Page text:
The 7-hour documentary O.J.: Made in America is the longest film ever to receive an Oscar nomination.
Meryl Streep received her 20th acting nomination, breaking her own record.
This marked the first time since 1976 that a Best Supporting Actor winner at the Golden Globes failed to receive an Oscar nomination in the corresponding category. Aaron Taylor-Johnson won the Golden Globe for Best Supporting Actor, but was not nominated at the Oscars. Instead, his Nocturnal Animals (2016) co-star, Michael Shannon, was nominated in the category for his performance in the film.
When the time came to present Best Picture (the last award of the ceremony), presenters Warren Beatty and Faye Dunaway were mistakenly handed the wrong envelope backstage. Beatty held a duplicate envelope for the category Best Actress in a Leading Role (which was announced just minutes before and was won by Emma Stone for La La Land) in his hands while presenting the nominees for Best Picture. When Beatty opened the envelope, apparently becoming aware of the mistake, he hesitated to announce a winner. He then handed the card to Dunaway who announced the heavily favored La La Land as the winner for Best Picture. The three nominated producers Jordan Horowitz, Marc Platt and Fred Berger as well as the whole cast and crew of the film went up on stage. Horowitz gave his thanks first, up next was Platt during whose speech the mistake became known when the ceremony's producers ran through the crowd on stage looking for the faulty as well as correct envelopes. It became clear that Horowitz was handed the wrong envelope by Beatty, which stated "Emma Stone, La La Land, Best Actress in a Leading Role", upon accepting the award, while the right envelope announcing Moonlight as the real Best Picture winner had to be brought on-stage from backstage and was finally handed to Beatty. The crowd on stage became slowly aware of the mistake and, despite being already aware of the not winning, Berger still gave a speech thanking his family and ending his speech by stating "We lost by the way, but, you know." Horowitz, also being told about the mistake, stepped up to the microphone again and finally revealed to the public that Moonlight actually had won, showing the correct Best Picture card to the audience as well as the camera. Beatty additionally cleared up that he was handed the wrong envelope and also announced Moonlight as winner of Best Picture. After this announcement, the cast and crew of La La Land slowly left the stage, while the three producers handed their awards over to the team from Moonlight, which was able to finally give their speeches. While there already was an mix-up of winners at the Oscars in 1964, when Sammy Davis Jr. announced the winners for the two categories Scoring of Music (adaptation or treatment) and Music Score (substantially original) and was handed the envelopes for the two categories interchanged (eventually announcing John Addison as the winner for Best Scoring of Music when he wasn't even nominated in that category (André Previn was the actual winner, while Addison was the winner in the Music Score category)), Beatty and Dunaway's snafu remains the only time in Oscar history that a person or film was announced as a winner, when they actually weren't.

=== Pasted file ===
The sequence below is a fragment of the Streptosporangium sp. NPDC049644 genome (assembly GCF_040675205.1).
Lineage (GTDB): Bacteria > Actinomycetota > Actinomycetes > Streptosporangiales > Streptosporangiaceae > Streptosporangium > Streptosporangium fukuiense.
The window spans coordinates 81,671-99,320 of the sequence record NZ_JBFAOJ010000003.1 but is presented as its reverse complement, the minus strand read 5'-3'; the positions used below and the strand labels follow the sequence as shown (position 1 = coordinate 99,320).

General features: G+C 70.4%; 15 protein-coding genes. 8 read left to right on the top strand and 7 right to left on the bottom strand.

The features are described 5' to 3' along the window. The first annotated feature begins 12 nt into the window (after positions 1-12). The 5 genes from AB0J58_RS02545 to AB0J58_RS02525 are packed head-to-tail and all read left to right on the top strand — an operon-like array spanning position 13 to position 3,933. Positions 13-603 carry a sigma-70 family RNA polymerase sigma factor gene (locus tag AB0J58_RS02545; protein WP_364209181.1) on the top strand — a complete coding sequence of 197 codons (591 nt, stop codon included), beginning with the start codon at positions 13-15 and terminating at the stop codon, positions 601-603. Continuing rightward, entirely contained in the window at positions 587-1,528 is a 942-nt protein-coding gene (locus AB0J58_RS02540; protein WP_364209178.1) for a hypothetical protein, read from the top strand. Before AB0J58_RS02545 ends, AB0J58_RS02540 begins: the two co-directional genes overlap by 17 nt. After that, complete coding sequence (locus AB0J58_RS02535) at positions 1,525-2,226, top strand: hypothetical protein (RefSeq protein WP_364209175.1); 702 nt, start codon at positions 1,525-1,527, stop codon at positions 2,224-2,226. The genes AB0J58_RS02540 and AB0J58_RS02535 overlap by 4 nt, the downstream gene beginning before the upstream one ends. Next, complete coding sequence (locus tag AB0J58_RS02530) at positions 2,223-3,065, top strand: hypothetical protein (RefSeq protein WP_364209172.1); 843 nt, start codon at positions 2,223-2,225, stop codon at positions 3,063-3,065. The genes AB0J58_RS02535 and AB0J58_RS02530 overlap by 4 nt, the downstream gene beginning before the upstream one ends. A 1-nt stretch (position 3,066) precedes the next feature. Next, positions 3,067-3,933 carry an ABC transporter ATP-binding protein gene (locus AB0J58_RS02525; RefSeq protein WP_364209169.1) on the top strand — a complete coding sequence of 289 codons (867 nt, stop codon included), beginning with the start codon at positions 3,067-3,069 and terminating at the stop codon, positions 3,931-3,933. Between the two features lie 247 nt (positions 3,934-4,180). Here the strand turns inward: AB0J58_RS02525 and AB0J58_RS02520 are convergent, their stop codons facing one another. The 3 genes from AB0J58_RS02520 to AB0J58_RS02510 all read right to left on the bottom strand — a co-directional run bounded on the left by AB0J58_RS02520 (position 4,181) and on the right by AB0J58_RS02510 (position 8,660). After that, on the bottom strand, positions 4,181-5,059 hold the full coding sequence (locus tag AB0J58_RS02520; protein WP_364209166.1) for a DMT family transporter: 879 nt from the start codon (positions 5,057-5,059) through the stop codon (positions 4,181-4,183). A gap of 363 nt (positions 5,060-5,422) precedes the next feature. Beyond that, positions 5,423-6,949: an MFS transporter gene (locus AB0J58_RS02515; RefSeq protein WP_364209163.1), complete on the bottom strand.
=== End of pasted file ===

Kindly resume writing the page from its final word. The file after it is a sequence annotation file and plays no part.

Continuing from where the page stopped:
The late writer August Wilson received a posthumous Oscar nomination in 2017. He passed away in 2005.
La La Land erroneously being declared Best Picture is actually the second time a presenter had announced the wrong winner during an Academy Awards ceremony. During The 36th Annual Academy Awards, Sammy Davis Jr. was presenting the award for Best Adaptation or Treatment Score, but was mistakenly given the envelope for Best Original Score and announced Tom Jones as the winner. Given that the two categories had a completely different set of nominees and Tom Jones was not nominated, the error was recognized immediately and the correct envelope was quickly given to Davis, who announced Irma la Douce was the actual winner.
During the "In Memoriam" montage, Australian production designer Janet Patterson was mistakenly identified using an image of living Australian producer Jan Chapman.
Re-recording sound mixer Kevin O'Connell received his 21st Oscar nomination in 2017. He finally won in 2017, breaking his streak on being known as "Oscars' biggest non-winner". He lost on all his previous 20 nomination.
Moonlight became the first LGBT themed movie to win Best Picture Oscar.
The day before the ceremony took place, the Academy decided to rescind Greg P. Russell's co-Oscar nomination for Sound Mixing (for the film 13 Hours). The decision was made because Russell violated Academy campaign regulations, since he contacted voting members to make them aware of his work on the film and his nomination. However, campaign regulation prohibit telephone lobbying. Russell shared his nomination with Gary Summers, Jeffrey J. Haboush and Mac Ruth, who all remained eligible for the award.
Best Supporting Actress winner Viola Davis became one of only nine actors to have won both the Tony and the Oscar for the same role on stage and film. The others are Yul Brynner (The King and I), Rex Harrison (My Fair Lady), Anne Bancroft (The Miracle Worker), Joel Grey (Cabaret), Paul Scofield (A Man for All Seasons), Shirley Booth (Come Back, Little Sheba), Jack Albertson (The Subject Was Roses) and José Ferrer (Cyrano de Bergerac).
First time since The 70th Annual Academy Awards that all four winners in the acting categories won for playing fictional characters.